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Nurse "Coffy" Coffin leads a double life. During the day, she's a nurse at work. At night, she's an avenging angel on a personal vendetta, tracking down the drug pushers who hooked her younger sister on drugs. Along the way, she meets a honest police detective who also is leading a double life. Written by
When Harriet comes back and catches Priscilla talking to Coffy, she throws a chair at Coffy and it misses and hits the wall. After the impact, Harriet audibly says to Coffy, "Come on, bitch!" But if you look at her mouth during the impact a moment earlier, she clearly said the same line just then as well, and it was dubbed out by the foley used for the sound of the chair breaking. See more »
[holding a shotgun on Howard]
Hello Howard, come and sit down, I ain't mad at you.
Coffy baby, I knew they weren't really going to do it.
Oh I ain't here because they didn't try, lover.
Well they would've done it anyway, no matter what I said, you know that don't you?
Yeah I know, I told you I ain't mad.
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Coffy Is The Color (Main Title)
Composed by Roy Ayers (Music) and Carl Clay (Lyrics)
Arranged, produced and performed by Roy Ayers
Sung by Dee Dee Bridgewater (as Denise Bridgewater)
Backing Vocals by Wayne Garfield See more »
A blaxploitation classic! Possibly Pam Grier's best movie.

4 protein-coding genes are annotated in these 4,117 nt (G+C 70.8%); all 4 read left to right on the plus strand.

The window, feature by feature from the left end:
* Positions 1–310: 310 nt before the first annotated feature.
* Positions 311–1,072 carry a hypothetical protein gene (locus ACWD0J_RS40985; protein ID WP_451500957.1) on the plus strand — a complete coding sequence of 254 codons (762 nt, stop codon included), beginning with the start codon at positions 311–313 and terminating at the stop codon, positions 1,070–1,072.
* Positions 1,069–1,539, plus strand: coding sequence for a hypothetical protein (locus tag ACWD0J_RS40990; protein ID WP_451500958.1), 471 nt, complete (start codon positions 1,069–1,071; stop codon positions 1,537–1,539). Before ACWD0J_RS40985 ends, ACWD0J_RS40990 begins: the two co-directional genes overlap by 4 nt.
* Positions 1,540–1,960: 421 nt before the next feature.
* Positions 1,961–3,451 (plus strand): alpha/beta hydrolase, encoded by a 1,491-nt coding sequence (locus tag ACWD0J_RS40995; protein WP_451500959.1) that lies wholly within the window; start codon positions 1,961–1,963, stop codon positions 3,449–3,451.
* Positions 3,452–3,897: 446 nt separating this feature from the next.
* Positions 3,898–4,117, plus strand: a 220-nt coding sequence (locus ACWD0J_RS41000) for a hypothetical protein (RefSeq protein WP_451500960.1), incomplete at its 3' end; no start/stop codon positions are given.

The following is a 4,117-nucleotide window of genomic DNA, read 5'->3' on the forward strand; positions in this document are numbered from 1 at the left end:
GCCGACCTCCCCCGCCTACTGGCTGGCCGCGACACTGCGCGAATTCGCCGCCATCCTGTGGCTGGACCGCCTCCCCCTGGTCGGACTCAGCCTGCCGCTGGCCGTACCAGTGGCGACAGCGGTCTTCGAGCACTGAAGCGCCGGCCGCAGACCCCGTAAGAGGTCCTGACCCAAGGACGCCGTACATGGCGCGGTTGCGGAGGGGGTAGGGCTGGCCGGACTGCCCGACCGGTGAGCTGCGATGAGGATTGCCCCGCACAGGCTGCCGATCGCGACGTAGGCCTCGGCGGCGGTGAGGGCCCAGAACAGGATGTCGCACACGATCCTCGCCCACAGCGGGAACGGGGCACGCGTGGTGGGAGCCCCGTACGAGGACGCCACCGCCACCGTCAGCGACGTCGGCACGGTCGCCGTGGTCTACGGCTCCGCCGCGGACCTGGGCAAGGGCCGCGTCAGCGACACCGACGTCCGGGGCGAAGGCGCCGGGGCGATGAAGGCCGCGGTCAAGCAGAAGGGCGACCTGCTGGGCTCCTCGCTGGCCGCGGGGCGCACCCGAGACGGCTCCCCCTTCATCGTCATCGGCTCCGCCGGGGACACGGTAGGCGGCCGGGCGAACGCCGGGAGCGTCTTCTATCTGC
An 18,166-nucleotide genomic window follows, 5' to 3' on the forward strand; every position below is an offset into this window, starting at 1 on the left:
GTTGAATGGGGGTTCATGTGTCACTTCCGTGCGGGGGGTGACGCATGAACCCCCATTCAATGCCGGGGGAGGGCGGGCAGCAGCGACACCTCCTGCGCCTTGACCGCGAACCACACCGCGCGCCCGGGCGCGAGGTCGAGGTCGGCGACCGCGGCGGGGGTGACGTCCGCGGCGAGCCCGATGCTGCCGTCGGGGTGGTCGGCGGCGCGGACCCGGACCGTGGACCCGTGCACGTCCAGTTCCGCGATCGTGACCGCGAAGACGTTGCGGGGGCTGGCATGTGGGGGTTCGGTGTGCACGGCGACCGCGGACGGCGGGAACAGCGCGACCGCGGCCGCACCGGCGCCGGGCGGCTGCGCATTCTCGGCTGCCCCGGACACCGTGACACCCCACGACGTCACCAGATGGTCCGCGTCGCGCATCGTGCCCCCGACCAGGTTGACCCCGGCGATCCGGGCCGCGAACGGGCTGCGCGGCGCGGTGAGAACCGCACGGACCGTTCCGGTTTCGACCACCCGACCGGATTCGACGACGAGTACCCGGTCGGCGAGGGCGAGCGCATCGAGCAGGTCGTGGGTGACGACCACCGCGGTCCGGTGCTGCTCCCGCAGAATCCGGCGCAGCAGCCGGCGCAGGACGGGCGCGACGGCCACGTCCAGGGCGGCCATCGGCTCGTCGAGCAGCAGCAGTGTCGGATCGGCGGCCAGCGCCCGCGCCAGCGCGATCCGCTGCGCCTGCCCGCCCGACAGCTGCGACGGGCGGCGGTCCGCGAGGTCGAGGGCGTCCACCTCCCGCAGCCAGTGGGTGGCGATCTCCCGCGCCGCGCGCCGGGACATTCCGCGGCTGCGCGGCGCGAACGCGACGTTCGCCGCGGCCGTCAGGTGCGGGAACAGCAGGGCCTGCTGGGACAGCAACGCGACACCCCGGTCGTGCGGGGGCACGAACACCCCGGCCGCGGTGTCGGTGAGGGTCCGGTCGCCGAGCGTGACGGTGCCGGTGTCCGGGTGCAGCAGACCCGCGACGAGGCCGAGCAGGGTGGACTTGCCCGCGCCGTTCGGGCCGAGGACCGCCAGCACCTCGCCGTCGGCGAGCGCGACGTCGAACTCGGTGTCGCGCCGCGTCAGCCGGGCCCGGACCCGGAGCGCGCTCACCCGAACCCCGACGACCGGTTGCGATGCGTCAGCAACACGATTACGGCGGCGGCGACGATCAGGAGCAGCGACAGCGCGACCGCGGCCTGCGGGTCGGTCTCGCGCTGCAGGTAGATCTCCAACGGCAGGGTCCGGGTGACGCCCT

Pam Grier made many movies in the 1970s, but 'Coffy' as much as anything, is the one role on which her reputation as the Queen of blaxploitation rests. After a bit part in a Russ Meyer movie (his classic 'Beyond The Valley Of The Dolls'), Jack Hill, former Roger Corman protege and director of the creepy cult favourite 'Spider Baby', "discovered" her and gave her two strong roles in his popular chicks-in-chains movies 'The Big Doll House' and 'The Big Bird Cage'. Then Hill wrote and directed 'Coffy', a hugely entertaining revenge thriller that really showcases Pam Grier's talent and charisma to the max. The movie was hugely successful and made Grier an exploitation superstar. Instead of a female James Bond character like Cleopatra Jones, Hill made Coffy a regular working class black woman (a nurse as a matter of fact), who must use her brains and looks to achieve her goal - revenge for the drug addiction of her kid sister. The movie crosses elements seen in the male blaxploitation classics of the period like 'Superfly' and 'Shaft' with the vigilante genre which would really kick off with the success of 'Death Wish' the following year (yup, 'Coffy' PREDATES 'Death Wish', so let's get that straight). Grier is sensational in this movie. She can act, she's tough, she pulls off the action scenes with credibility, and of course she looks great, and there is a fair bit of nudity. Grier went on to movies like 'The Arena', 'Sheba, Baby' and 'Drum' before the blaxploitation boom burst, but it's a pity that she only made one more movie with Jack Hill ('Foxy Brown') because they were a dynamite team bringing out the best in each other. 'Coffy' has some interesting supporting cast members including Allan Arbus (best know to fans of TV's 'M.A.S.H.') as Mob boss Vitroni, future 'Robocop' actor Robert DoQui as flamboyant pimp King George, and the brilliant Sid Haig as the sleazy Omar. Haig was a regular Grier co-star throughout the 1970s and Jack Hill's favourite actor ever since his breakthrough role in 'Spider Baby'. If you really want to understand why so many movie buffs from Quentin Tarantino on down worship Pam Grier then 'Coffy' is THE movie to watch. Arguably her best movie, it's a blaxploitation classic and still great viewing thirty years later! Highly recommended to anyone with an interest in 1970s exploitation or crime movies.
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